O's bench presses into action Voigt, Obando, Tackett produce


Nothing fazed the young guns on the Orioles' bench last night.

Not their relative inexperience. Not their inactivity. Not a game the team needed to win badly after four straight losses in the middle of a pennant race.

Jack Voigt, Sherman Obando and late-entry Jeff Tackett got up off their bench seats and delivered all the clutch hits in a 7-5 conquest of Milwaukee that enabled the Orioles to stay five games behind division-leading Toronto.

"It is just amazing how long they can sit on the bench and then stroke the ball the way they do," manager Johnny Oates said of his reserves.

Obando, who had not played above the Double-A level before this season, was the first to strike, hitting a home run into the left-field seats in the fifth inning to cut the Brewers' lead to 4-3.

It was his first hit and his eighth major-league at-bat since May 24.

"You just have to wait until your time comes," he said. "But it is hard coming off the bench because in batting practice you only see fastballs."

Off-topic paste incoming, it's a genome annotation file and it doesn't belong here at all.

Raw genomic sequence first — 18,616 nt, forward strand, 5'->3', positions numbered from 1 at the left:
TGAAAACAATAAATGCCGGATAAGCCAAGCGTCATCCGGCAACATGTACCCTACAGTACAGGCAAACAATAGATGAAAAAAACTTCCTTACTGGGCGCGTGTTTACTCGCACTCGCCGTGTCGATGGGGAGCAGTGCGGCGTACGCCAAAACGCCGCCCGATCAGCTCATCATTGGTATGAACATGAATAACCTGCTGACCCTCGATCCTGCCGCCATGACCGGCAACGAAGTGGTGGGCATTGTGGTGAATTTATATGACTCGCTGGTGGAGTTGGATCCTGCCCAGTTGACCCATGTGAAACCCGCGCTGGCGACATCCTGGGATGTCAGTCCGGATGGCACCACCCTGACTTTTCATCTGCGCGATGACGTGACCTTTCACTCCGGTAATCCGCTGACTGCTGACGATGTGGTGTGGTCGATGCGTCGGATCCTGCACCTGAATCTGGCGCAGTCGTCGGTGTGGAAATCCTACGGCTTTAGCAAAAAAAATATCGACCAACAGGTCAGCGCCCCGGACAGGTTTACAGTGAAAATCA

Obando said he has been working with hitting coach Greg Biagini to stop looking away from the breaking ball. "It's working," Obando said. "I want to prove what I can do."

Voigt's experience before 1993 consisted of a pinch-running appearance, and he had had only 17 at bats since June 24.

But it was his home run leading off the seventh that ignited a three-run rally that put the Orioles ahead for good.

Voigt said he uses Tim Hulett as an example. "I watch to see how he handles himself staying sharp, and I try to follow it," he said.

Voigt said he comes to the park every day thinking he will be in the lineup because if he doesn't, "I won't be mentally ready. And fTC they call me a 'stat rat.' I learned a lot about how to read them [statistics] in college, and I apply it."

Tackett, by contrast, is a relative veteran after starting most of the games last season while Chris Hoiles recovered from a fractured wrist.

But in the past 36 games, he has started four, and last month he batted only seven times.

Still, he singled home the winning run in his first at-bat last night after replacing the injured Hoiles.

"It's pretty tough to come off the bench like that," Tackett said. "The key is to stay loose when you aren't playing and try not to get over-anxious when you get up there."

Tackett came into the game so quickly that, "I didn't have a chance to think," and that may have helped.

"It's good to know Johnny is not afraid to use us," Voigt said. "If he didn't feel we could do the job, he'd get guys here that could. That shows us a lot of confidence in us."

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